“His very existence is a shadow that is cast by the light of the luminous goodness of the Nine shining, lustrous, luminescent souls so quickly taken,” Gregory said.
Forgiveness for that is not easy.
“This day I cannot conceive of directing someone to forgive who has experienced a pain I have never experienced. For that matter, what I think I should do is far from what I would do,” he said.
But he implored listeners to hold onto what is good even as they despise the evil.
“The tragedy of 2015 did not close Mother Emanuel, the massacre in its hall did not silence the praise of God, the vileness of demonic hate did not shatter the beautiful windows of its storied sanctuary, the falling of the Emanuel Nine did not empty its pews,” he said. One day, “a child will look at the picture of the Emanuel Nine and will be reminded that the evil done there did not end the good that will be done there.”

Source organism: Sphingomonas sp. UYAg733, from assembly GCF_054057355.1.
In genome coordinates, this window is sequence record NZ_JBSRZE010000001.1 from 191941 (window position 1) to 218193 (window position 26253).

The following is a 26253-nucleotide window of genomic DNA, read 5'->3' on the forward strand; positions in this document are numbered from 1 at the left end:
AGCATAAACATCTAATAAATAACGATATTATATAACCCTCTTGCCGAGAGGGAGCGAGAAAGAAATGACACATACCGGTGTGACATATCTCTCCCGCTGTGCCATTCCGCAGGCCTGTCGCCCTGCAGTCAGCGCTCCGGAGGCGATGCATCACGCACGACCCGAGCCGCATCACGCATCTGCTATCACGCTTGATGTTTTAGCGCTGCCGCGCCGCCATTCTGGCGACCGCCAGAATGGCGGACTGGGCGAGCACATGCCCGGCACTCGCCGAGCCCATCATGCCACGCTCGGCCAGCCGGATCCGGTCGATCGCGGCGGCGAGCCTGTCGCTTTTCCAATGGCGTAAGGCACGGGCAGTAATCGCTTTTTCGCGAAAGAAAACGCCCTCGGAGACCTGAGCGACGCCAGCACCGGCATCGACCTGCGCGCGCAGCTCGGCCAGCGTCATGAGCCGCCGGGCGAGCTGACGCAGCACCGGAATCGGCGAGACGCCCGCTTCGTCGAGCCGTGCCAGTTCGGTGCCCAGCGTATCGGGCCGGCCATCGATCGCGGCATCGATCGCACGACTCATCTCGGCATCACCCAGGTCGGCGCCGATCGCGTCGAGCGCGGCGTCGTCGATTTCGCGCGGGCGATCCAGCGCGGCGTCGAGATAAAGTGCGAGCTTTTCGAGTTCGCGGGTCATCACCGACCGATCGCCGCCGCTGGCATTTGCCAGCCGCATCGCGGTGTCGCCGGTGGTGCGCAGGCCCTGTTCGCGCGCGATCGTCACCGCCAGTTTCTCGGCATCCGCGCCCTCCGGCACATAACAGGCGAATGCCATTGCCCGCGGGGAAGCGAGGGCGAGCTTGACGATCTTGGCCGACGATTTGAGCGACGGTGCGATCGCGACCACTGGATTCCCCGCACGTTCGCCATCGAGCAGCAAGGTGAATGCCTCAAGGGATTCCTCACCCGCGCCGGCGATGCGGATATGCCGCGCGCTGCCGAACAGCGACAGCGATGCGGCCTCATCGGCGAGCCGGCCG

For the full text of the Rev. Dr. Joel Gregory's sermon, visit Abhor Evil, Cling to Good.
For video of that sermon, visit Remembrance and Encouragement.
For coverage of the ecumenical service from The Post and Courier, visit Remembering.
For coverage from WCSC-TV in Charleston, visit Second Anniversary.
ABOUT BAYLOR UNIVERSITY